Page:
Report: Hyundai, Kia and U of M studying ‘highway hypnosis’

Filed under: Safety, Hyundai, Kia

Female car driver is yawning

Next up on the hot-button list of things that can kill you behind the wheel: “highway hypnosis.” That’s the zombie-like, autopilot phase you get into on a long highway drive when there isn’t much to distract you, like curves or traffic. Digging further into what it is and how to combat it, Hyundai-Kia engineers and the University of Michigan are commencing a study that will measure brainwave activity in order to track the body’s slide into highway hypnosis.

We’re not sure how much overlap this has with Mercedes-Benz’s Attention Assist, which tracks more than 70 in-car parameters to determine when you’re not focused on the road anymore. That system is billed as an alarm against fatigue, in our experience it does more than that – if you use your phone while driving, for instance, it will chirp.

They don’t know what form a warning system will take yet, but Hyundai-Kia plans to develop a method for warning drivers when they being to zone out. According to the National Highway Traffic Safety Administration, there were more than three thousand deaths and nearly 400,000 injuries due to distracted driving in 2011.

Hyundai, Kia and U of M studying ‘highway hypnosis’ originally appeared on Autoblog on Wed, 28 Aug 2013 18:29:00 EST. Please see our terms for use of feeds.

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Exclusive: Mercedes-Benz studying Vito van for U.S.

Filed under: Minivan/Van, Europe, Work, Mercedes-Benz, Diesel

2011 Mercedes-Benz Vito range

2011 Mercedes-Benz Vito van range – Click above to enlarge image

Mercedes-Benz has been sufficiently pleased with the performance of its Sprinter van that it is now seriously considering importing a smaller sibling for its full-size load lugger.

Benz has offered a smaller commercial vehicle, the Vito, in various world markets since 1996, and the second-generation model underwent a mild facelift in 2010. Available with a range of CDI diesel engines in both cargo and passenger-carrying configurations, the Vito has recently been testing in all-electric E-Cell guise. If the Vito does make it to North America, we’re unlikely to get the complete range – this light commercial vehicle is available in three lengths, two roof heights and in both rear- and all-wheel drive.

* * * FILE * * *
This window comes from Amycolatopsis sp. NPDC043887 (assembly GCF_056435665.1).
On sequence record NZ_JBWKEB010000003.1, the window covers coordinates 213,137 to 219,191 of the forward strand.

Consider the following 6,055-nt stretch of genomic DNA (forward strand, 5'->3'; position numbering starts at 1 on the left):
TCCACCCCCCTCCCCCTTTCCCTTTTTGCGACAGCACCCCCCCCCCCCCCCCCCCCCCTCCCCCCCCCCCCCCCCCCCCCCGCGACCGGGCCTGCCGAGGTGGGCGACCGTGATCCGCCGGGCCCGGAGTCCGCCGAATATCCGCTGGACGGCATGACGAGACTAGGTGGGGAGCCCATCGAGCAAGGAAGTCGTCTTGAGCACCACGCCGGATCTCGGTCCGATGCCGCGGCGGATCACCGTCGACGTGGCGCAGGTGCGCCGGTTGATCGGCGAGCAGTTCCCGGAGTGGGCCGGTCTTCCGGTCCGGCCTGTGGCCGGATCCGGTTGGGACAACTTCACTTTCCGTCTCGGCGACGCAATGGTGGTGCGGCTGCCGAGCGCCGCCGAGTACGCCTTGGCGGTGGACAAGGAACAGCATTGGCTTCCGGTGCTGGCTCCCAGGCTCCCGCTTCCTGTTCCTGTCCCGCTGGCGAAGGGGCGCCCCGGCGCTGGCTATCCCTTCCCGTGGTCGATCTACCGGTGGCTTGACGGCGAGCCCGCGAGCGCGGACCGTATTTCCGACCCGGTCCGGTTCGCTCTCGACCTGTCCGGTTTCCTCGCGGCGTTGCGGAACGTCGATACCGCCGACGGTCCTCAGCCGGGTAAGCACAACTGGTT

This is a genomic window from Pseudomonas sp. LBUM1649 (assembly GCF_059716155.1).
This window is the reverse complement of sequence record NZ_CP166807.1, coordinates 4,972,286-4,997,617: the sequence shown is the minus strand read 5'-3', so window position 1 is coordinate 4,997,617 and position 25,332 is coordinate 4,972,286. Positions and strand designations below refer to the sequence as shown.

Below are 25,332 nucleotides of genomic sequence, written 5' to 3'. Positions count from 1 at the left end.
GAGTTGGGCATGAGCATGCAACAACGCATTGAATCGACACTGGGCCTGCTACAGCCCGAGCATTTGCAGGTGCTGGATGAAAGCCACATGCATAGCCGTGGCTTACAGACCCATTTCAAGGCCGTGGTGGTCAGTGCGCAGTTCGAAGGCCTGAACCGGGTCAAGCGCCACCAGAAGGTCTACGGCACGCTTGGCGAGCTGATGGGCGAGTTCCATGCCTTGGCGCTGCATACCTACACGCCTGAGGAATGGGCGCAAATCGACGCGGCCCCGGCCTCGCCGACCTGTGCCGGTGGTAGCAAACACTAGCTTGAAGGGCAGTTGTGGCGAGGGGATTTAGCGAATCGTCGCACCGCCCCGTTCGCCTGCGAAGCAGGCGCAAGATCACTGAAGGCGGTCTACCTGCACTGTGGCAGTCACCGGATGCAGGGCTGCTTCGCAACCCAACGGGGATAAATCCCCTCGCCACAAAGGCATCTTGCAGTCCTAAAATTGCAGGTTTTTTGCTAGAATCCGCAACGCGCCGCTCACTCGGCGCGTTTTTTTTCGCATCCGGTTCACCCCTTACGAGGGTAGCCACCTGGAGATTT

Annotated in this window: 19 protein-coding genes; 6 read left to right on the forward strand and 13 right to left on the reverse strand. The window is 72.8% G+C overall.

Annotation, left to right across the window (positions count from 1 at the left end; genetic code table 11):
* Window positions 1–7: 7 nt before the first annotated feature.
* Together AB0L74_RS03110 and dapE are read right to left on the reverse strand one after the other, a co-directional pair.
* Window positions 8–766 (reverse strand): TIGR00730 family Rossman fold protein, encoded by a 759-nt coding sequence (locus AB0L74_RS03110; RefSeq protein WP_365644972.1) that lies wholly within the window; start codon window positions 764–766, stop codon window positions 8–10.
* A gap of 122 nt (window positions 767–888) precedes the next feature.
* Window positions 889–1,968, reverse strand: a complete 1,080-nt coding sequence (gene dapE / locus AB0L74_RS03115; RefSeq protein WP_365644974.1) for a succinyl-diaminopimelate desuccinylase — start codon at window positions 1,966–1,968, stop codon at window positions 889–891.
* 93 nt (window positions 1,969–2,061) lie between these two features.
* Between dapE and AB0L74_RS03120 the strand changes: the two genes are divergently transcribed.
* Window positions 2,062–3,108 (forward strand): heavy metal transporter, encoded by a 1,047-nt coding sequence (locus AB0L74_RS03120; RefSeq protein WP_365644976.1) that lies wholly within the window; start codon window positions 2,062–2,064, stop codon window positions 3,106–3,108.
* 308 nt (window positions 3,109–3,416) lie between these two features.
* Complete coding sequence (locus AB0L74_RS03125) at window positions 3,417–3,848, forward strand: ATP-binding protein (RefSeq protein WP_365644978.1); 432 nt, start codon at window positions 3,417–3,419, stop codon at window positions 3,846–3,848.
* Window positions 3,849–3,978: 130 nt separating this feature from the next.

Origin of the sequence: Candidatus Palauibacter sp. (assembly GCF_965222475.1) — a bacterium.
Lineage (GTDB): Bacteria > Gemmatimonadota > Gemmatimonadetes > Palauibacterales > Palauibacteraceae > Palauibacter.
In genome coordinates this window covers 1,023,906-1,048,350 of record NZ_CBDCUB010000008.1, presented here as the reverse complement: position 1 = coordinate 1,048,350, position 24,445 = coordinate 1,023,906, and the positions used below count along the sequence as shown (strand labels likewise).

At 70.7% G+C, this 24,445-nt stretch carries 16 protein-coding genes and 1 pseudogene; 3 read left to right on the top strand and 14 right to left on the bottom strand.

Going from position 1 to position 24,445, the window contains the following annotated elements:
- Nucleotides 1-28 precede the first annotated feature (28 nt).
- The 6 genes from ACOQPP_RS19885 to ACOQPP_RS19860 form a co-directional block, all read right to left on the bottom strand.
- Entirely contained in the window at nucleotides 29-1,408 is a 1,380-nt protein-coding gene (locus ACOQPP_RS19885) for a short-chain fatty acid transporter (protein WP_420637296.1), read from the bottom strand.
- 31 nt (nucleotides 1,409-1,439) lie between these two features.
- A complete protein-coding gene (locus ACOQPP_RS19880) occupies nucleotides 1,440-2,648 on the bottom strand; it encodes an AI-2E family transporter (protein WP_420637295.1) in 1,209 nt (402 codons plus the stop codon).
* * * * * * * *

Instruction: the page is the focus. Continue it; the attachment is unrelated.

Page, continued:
While the Vito is indeed smaller than the Mercedes/Freightliner Sprinter carryall, it’s not as diminutive as the Ford Transit Connect we’ve come to know in the States. In its smallest form, the baby Benz spans 187.5 inches, nearly seven inches more than the Turkish Ford. In extra-long format, the Vito rings up at 206.2 inches, which is still well shy of the aged Ford E-Series van (216.7 inches in its shortest form), making the Vito something of a tweener in size.

For the moment, our source tells us that the idea of importing the Vito is in “an early stage,” and even though consumer clinics have been held to judge market interest, the van has not yet been given the green light.

Mercedes-Benz studying Vito van for U.S. originally appeared on Autoblog on Mon, 23 May 2011 16:31:00 EST. Please see our terms for use of feeds.

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Report: GM studying how to double or triple Chevy Volt production

Filed under: Hybrid, Plants/Manufacturing, Hatchback, Chevrolet, GM, Electric

Early Volts reportedly cost $40,000 to build

Chevrolet Volt battery pack – Click above for high-res image gallery

How’s your math? If you have 240,000 “potential buyers” but only 10,000 vehicles to sell them in the first year, what can you do? If you’re General Motos and the item in question is the Chevrolet Volt, then you look for ways to seriously increase the number of Volts you can build (and, of course, sell).

That’s exactly what CEO Dan Akerson says his company is trying to do, looking to double or triple production rates of this very important car. The problem, according to GM North America President Mark Reuss, is the bottleneck created by the limited number of battery cells that vendor LG Chem can produce for GM. The current plan is to make around 10,000 in 2011 and 45,000 in 2012. That 2012 number has already been increased from 30,000.

Upping the production numbers is good for GM for another reason. According to Steven Rattner, who was President Obama’s former auto bailout chief and worked intimately with GM, “At least in the early years, each Volt would cost around $40,000 to manufacture (development costs not included).” GM won’t confirm this number, but increased production will get the company, presumably, better economies of scale and thus lower production costs.

Gallery: 2011 Chevrolet Volt battery pack

[Sources: The New York Times, Automotive News – sub. req.]

Report: GM studying how to double or triple Chevy Volt production originally appeared on Autoblog on Wed, 01 Dec 2010 14:02:00 EST. Please see our terms for use of feeds.

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